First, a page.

Like 20 million others, I watched the 9-hour Senate Judiciary Committee hearing last Thursday. The testimonies and subsequent questioning of Dr. Christine Blasey Ford and Judge Brett Kavanaugh were intense. It is certain to be headline news this week as the FBI investigation into the veracity of Dr. Ford’s allegations is concluded.
In my meetings in New York City, Salt Lake City and Seattle this weekend, the Kavanaugh hearing was on everyone’s mind. Reactions to the testimonies of the principals and the decorum of the Committee varied, but there was consensus on one topic: our political system is dysfunctional and needs fixing. The people I talked with think partisanship trumps policymaking and statesmanship is beyond reach in our current political environment.
Gallup’s surveys about the public’s trust in our institutions since 1973 confirm their view: 11% of U.S. adults say they have “a great deal or quite a lot” of trust in Congress, down from 45% four decades ago.
|The Church/Organized Religion||38||48||59||49||64|
|The Supreme Court||37||32||50||56||45|
|The Medical System||36||35||40||34||74|
|Criminal Justice System||22||20||23||17*||na|
* Gallup did not survey opinions on 6 of the 15 dating back to 1973. For most of these, surveys began in 1993.
In Gallup’s June 2018 survey, trust in the military and small business scored highest consistent with prior surveys. But of the 15 institutions, only one has seen its level of trust fall as precipitously as Congress: the medical system. Over the 40-year period, trust in Congress has fallen 34% and trust in our medical system has dropped 38%.
These findings parallel polling done by Pew Research, Harris and others: trust in the U.S. healthcare system is low. Edelman called it an “extreme trust loss.” (Edelman’s Trust Barometer, June 12, 2018)
Trust is the most valuable asset individuals, organizations and institutions possess. In healthcare, trust is foundational. We trust our physicians to recommend treatments based solely on their effectiveness and appropriateness to our diagnosis. We trust that our drugs and technologies are recommended solely on the basis of their efficacy and effectiveness. We trust our hospitals are safe and their clinicians practice evidence-based care. We trust our health insurance plans protect us from financial ruin due to unforeseen medical costs. We trust the advisors used by healthcare organizations—the consultants, lawyers, accountants—offer independent counsel void of concern for their own personal enrichment. We trust our health system puts purpose before its profits. But when our personal experiences suggest otherwise or egregious missteps garner media attention, distrust displaces trust.
Stories about fraud, price gauging, coverage denial, excessive profit, avoidable error, ethical breeches and unhealthy work environments cast doubt and compromising trust in our healthcare system. The frequency of news coverage and social media attention to our misdeeds is intensifying, lending to the growing distrust in healthcare. Surveys by Harris, Pew and Gallup show the public’s trust in our system’s major institutions—hospitals, health insurers and drug manufacturers—at near all-time lows. And high-profile disputes between insurers, hospitals and physicians lend to the public’s suspicions that our talk does not replicate our walk.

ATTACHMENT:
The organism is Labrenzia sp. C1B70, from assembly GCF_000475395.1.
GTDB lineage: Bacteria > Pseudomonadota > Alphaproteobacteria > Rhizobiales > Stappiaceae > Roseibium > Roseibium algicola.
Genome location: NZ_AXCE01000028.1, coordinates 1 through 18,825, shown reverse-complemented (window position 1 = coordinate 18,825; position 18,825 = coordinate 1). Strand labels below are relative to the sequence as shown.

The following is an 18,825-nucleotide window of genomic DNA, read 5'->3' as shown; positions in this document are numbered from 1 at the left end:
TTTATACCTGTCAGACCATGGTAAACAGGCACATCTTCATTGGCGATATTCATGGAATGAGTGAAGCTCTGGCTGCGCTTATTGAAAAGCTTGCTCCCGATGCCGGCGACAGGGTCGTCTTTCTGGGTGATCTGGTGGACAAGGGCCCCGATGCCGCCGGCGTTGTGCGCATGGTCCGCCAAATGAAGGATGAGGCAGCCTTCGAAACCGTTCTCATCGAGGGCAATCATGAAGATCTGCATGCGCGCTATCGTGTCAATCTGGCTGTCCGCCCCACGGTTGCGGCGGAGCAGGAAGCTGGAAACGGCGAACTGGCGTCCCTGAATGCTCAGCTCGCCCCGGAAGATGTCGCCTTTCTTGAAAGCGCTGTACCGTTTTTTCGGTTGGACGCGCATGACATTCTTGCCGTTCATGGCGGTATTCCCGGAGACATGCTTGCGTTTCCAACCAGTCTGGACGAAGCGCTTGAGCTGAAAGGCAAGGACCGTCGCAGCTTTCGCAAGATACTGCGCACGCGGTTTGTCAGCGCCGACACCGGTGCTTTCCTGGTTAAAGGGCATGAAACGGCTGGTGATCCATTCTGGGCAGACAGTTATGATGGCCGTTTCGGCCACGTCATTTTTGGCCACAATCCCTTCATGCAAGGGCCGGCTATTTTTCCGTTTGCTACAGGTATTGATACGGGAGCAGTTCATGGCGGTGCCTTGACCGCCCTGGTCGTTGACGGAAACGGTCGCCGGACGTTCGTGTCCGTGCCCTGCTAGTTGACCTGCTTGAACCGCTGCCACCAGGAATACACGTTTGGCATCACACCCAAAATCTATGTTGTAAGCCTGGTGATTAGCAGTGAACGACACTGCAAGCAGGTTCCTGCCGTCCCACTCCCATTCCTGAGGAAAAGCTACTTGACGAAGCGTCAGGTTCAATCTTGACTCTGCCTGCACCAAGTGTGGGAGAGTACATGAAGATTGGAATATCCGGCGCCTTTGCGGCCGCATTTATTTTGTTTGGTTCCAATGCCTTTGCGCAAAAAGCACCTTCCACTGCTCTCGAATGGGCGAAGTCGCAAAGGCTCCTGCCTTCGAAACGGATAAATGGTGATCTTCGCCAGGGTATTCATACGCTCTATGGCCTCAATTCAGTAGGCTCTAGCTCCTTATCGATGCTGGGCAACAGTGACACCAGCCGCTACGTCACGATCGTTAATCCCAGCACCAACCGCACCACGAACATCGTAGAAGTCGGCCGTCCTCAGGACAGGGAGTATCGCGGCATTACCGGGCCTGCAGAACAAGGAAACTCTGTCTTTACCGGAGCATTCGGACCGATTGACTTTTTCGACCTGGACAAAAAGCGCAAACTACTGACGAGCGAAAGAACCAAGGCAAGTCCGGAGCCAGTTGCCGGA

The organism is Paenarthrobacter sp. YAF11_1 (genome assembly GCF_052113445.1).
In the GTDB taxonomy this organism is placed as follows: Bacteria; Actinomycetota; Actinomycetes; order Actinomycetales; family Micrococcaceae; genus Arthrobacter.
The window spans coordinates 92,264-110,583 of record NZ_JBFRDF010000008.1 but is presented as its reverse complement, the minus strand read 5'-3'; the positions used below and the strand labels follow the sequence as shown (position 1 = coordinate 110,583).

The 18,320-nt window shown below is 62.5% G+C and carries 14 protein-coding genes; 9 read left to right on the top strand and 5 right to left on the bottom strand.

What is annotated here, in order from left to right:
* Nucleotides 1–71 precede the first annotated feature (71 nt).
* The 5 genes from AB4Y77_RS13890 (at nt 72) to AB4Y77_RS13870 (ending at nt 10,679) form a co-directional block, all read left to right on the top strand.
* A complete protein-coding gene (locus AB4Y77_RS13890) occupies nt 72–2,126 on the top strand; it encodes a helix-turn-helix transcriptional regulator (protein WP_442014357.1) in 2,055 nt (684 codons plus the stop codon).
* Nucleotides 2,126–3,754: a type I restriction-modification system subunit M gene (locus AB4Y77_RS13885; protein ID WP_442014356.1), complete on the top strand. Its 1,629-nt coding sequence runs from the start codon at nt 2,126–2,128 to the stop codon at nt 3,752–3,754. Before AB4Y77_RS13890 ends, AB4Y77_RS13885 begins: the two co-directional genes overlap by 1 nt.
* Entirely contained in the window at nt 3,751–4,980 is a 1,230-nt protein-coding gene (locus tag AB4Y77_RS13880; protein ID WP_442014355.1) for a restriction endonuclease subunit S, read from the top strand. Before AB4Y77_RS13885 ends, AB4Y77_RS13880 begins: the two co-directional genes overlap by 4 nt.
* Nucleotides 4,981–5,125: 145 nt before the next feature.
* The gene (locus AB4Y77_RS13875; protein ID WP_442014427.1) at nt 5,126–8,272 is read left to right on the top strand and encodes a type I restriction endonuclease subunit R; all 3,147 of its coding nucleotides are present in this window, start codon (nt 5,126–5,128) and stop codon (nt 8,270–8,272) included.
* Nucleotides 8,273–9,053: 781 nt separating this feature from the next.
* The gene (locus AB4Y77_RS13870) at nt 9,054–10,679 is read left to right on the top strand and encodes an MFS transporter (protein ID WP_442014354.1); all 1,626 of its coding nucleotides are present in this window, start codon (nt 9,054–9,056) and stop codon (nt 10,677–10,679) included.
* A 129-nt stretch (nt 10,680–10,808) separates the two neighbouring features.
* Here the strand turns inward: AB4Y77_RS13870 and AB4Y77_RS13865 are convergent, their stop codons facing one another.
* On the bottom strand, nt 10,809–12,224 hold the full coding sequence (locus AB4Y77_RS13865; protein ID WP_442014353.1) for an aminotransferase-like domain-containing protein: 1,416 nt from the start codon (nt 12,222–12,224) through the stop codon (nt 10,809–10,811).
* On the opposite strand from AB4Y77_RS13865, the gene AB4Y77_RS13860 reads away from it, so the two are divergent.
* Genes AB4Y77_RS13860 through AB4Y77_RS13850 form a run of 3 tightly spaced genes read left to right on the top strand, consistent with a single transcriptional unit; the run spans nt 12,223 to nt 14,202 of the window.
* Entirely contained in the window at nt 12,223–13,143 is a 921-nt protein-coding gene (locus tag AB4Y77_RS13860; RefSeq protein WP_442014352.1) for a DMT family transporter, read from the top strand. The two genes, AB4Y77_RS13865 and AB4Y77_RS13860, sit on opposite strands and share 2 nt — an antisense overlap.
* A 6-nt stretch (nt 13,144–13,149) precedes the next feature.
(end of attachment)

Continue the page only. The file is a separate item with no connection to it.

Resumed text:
Can growing distrust in our health system be remedied? Or does it matter? After all, the profits for our system’s biggest operators are robust. The supply of new drugs and technologies is flush and expanding. The ranks of those lacking insurance coverage are less than 10% and the public believes the quality of care in U.S. healthcare is still the world’s best. Not to worry? Hardly.
Public trust is necessary to our system’s long-term viability. The erosion of public trust invites displacement by alternatives. “Medicare for All” is appealing to those that distrust the status quo. “Amazon Health” is appealing to those who are less concerned about trust and more concerned about its lack-luster performance in meeting their needs. Disruptors see opportunities in every domain of our system in large measure because many no longer believe its claims to care about quality, accessibility and affordability.
Public policies that require expanded access to price transparency and quality ratings for drugs, hospitals, physicians, nursing homes and other players are a start. But probably not enough to restore trust. Net Promoter Scores and patient/consumer experience monitoring are useful but fail to gauge the depth of an organization’s institutional trust.
This week, we’ll hear a lot about the potential confirmation of Judge Kavanaugh and the veracity of serious claims brought by Dr. Ford and other accusers. But looming in the background is perhaps a bigger issue—the level of public trust in our institutions—Congress, the Supreme Court and the news media. Trust in our institutions is vital to our free society. That includes healthcare.
Growing distrust in our healthcare institutions is an issue that must be taken seriously.